#15. How Italian bread lead me to infidelity.

 

the-crumb-shot

I have a confession to make.  I cheated on Peter Reinhart.  Last week’s bread in the Bread Baker’s Apprentice Challenge was the ultimate French Bread, baguettes.  My results were mediocre and truthfully I was a little disappointed.  I really struggled with shaping and scoring the baguettes.  This week’s bread is Italian Bread and the shaping and scoring of the loaves is somewhat similar to French Bread.

I thought that if I could actually watch someone do it, rather than just read instructions in a book, I may have a better chance of success this week.   I surfed the web and came upon a video of Chef Danielle Forrester on Julia Child’s PBS series, making baguettes.  As I watched the video, I have to admit I was somewhat shocked to see how roughly she handled the dough.  She slapped it with her palm and really pressed hard on the seams as she formed her loaf. 

This was surprising to me because Peter Reinhart emphasizes handling the dough gently, lest we accidentally degas the dough.  But Chef Danielle just exuded power and confidence, and frankly, I was seduced.  I wanted to try slapping my dough around too.  So while I used Peter Reinhart’s recipe,   I followed Chef Danielle’s method for shaping my Italian bread.  The shape for an Italian bread, incidentally is called a Batard, (literally “Bastard”)  which is a torpedo shaped loaf, measuring 6-12 inches in length

This is a two day bread, where we make a starter on Day 1 and let it rest overnight in the fridge.  On day 2 the starter is incorporated into the new dough and the loaves are formed . This recipe made either 2 large torpedo shaped loaves (batards) or 9 smaller hoagie sized rolls.  I opted for the 2 large loaves.  After the dough fermented at room temperature I began forming my loaves.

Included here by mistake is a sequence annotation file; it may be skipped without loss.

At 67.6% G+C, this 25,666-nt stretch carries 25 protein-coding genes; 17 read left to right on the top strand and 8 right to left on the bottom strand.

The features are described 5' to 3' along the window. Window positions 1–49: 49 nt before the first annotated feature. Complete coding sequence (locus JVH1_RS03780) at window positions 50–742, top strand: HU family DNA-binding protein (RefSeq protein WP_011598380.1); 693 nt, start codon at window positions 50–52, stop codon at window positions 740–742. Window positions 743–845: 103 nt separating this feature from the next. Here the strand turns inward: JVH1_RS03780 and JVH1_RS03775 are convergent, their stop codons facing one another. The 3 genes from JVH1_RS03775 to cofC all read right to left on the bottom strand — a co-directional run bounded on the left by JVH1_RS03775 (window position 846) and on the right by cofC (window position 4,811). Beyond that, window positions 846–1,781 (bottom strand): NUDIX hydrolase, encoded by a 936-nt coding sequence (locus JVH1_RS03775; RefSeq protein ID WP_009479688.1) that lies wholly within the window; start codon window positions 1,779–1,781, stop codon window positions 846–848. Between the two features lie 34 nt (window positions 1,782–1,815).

Dividing the dough into 2 pieces I formed each into a batard.  First the dough is flattened into a rough rectangle and then it is folded into thirds, letter style.  The flattening and folding is repeated 2 more times for a total of 3 times in Chef Danielle’s method, whereas PR only does this once.  Then a groove is formed down the center of the dough, using the side of your hand.  The top edge of dough is folded two thirds of the way down and the seam is sealed with the heel of your hand. The folding and seaming is repeated two more times for a total of 3 seals.  Peter Reinhart’s method only calls for 2 seals.  I must admit the surface tension of my Italian loaves seemed greater using Chef Danielle’s method. 

After forming the batards, the dough proofed for about one hour while I preheated the baking stone and oven to 500 degrees.

in-the-couche

After an hour the loaves had grown to almost 1 1/2 times their original size.  They were ready to be scored.  After watching Chef Danielle’s sure and steady scoring method one more time, I slashed swiftly and with purpose. 

loaf-2-slashed

I decided to transfer my loaves into the oven one at a time rather than both at the same time.  Loaf one went onto the peel and slid easily onto the baking stone, retaining its shape.  I felt like a pro.

loaf-1-successfully-made-it

The second loaf slid in alongside the first and I added boiling water to the steam pan and quickly shut the oven door and turned down the temperature to 450 degrees.  The loaves were golden brown and crusty after about 15 minutes.  The slashes opened up beautifully and I was so impressed with my artistry!

loaf-1-done

loaf-2-done

While the outside was crusty and golden, the inside crumb was tender and soft.  After the loaves had cooled we sliced them up and toasted them on the BBQ and devoured them with diced tomatoes from the farmer’s market, garlic, olive oil, basil and salt.

One thought on “#15. How Italian bread lead me to infidelity.

  1. Sandra

    Wow, seems like slapping the bread around makes some difference… For your future loaves, will you use Chef Danielle’s art of slappery or Peter Reinhart’s gentle caressing??

    Or perhaps both, depending on your mood? ;)

    Reply

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